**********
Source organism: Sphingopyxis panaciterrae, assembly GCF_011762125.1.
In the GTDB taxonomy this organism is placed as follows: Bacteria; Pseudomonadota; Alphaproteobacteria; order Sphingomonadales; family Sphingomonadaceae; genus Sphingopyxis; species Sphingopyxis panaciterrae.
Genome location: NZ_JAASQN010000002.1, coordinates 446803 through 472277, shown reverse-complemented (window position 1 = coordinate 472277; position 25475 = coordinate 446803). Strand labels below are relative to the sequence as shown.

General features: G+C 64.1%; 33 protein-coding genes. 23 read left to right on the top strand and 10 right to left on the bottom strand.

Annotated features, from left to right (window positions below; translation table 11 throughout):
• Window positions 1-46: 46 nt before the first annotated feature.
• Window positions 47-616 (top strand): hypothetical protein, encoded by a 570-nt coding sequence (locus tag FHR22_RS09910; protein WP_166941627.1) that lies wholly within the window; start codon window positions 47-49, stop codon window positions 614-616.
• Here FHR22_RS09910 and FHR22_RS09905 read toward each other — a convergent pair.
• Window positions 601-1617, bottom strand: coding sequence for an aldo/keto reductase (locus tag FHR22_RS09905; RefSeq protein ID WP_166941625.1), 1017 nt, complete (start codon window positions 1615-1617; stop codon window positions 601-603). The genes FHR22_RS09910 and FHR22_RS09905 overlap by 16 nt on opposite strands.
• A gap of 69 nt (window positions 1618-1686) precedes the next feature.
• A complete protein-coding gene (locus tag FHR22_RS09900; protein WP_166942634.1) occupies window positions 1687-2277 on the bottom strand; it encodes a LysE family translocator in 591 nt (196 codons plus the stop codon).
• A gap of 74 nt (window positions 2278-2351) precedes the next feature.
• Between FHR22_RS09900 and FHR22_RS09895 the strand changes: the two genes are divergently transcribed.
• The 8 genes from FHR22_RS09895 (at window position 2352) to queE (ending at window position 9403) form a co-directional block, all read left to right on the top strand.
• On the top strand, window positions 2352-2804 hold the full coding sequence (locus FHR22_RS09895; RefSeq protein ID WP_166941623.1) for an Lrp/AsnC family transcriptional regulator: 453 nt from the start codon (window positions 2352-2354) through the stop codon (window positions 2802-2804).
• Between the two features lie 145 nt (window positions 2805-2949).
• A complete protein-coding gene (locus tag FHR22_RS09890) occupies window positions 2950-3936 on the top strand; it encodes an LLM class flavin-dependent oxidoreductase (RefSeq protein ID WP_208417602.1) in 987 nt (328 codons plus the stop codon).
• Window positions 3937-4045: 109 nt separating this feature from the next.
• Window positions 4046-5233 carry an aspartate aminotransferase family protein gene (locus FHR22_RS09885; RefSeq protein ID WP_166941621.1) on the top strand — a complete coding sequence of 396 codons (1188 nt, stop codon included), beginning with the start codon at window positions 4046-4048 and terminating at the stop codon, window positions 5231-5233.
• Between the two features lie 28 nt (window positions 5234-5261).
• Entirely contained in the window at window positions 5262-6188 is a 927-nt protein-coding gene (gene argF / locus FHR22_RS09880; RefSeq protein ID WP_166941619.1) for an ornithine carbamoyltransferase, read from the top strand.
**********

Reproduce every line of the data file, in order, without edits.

Source organism: Sphingopyxis panaciterrae, assembly GCF_011762125.1.
In the GTDB taxonomy this organism is placed as follows: Bacteria; Pseudomonadota; Alphaproteobacteria; order Sphingomonadales; family Sphingomonadaceae; genus Sphingopyxis; species Sphingopyxis panaciterrae.
Genome location: NZ_JAASQN010000002.1, coordinates 446803 through 472277, shown reverse-complemented (window position 1 = coordinate 472277; position 25475 = coordinate 446803). Strand labels below are relative to the sequence as shown.

General features: G+C 64.1%; 33 protein-coding genes. 23 read left to right on the top strand and 10 right to left on the bottom strand.

Annotated features, from left to right (window positions below; translation table 11 throughout):
• Window positions 1-46: 46 nt before the first annotated feature.
• Window positions 47-616 (top strand): hypothetical protein, encoded by a 570-nt coding sequence (locus tag FHR22_RS09910; protein WP_166941627.1) that lies wholly within the window; start codon window positions 47-49, stop codon window positions 614-616.
• Here FHR22_RS09910 and FHR22_RS09905 read toward each other — a convergent pair.
• Window positions 601-1617, bottom strand: coding sequence for an aldo/keto reductase (locus tag FHR22_RS09905; RefSeq protein ID WP_166941625.1), 1017 nt, complete (start codon window positions 1615-1617; stop codon window positions 601-603). The genes FHR22_RS09910 and FHR22_RS09905 overlap by 16 nt on opposite strands.
• A gap of 69 nt (window positions 1618-1686) precedes the next feature.
• A complete protein-coding gene (locus tag FHR22_RS09900; protein WP_166942634.1) occupies window positions 1687-2277 on the bottom strand; it encodes a LysE family translocator in 591 nt (196 codons plus the stop codon).
• A gap of 74 nt (window positions 2278-2351) precedes the next feature.
• Between FHR22_RS09900 and FHR22_RS09895 the strand changes: the two genes are divergently transcribed.
• The 8 genes from FHR22_RS09895 (at window position 2352) to queE (ending at window position 9403) form a co-directional block, all read left to right on the top strand.
• On the top strand, window positions 2352-2804 hold the full coding sequence (locus FHR22_RS09895; RefSeq protein ID WP_166941623.1) for an Lrp/AsnC family transcriptional regulator: 453 nt from the start codon (window positions 2352-2354) through the stop codon (window positions 2802-2804).
• Between the two features lie 145 nt (window positions 2805-2949).
• A complete protein-coding gene (locus tag FHR22_RS09890) occupies window positions 2950-3936 on the top strand; it encodes an LLM class flavin-dependent oxidoreductase (RefSeq protein ID WP_208417602.1) in 987 nt (328 codons plus the stop codon).
• Window positions 3937-4045: 109 nt separating this feature from the next.
• Window positions 4046-5233 carry an aspartate aminotransferase family protein gene (locus FHR22_RS09885; RefSeq protein ID WP_166941621.1) on the top strand — a complete coding sequence of 396 codons (1188 nt, stop codon included), beginning with the start codon at window positions 4046-4048 and terminating at the stop codon, window positions 5231-5233.
• Between the two features lie 28 nt (window positions 5234-5261).
• Entirely contained in the window at window positions 5262-6188 is a 927-nt protein-coding gene (gene argF / locus FHR22_RS09880; RefSeq protein ID WP_166941619.1) for an ornithine carbamoyltransferase, read from the top strand.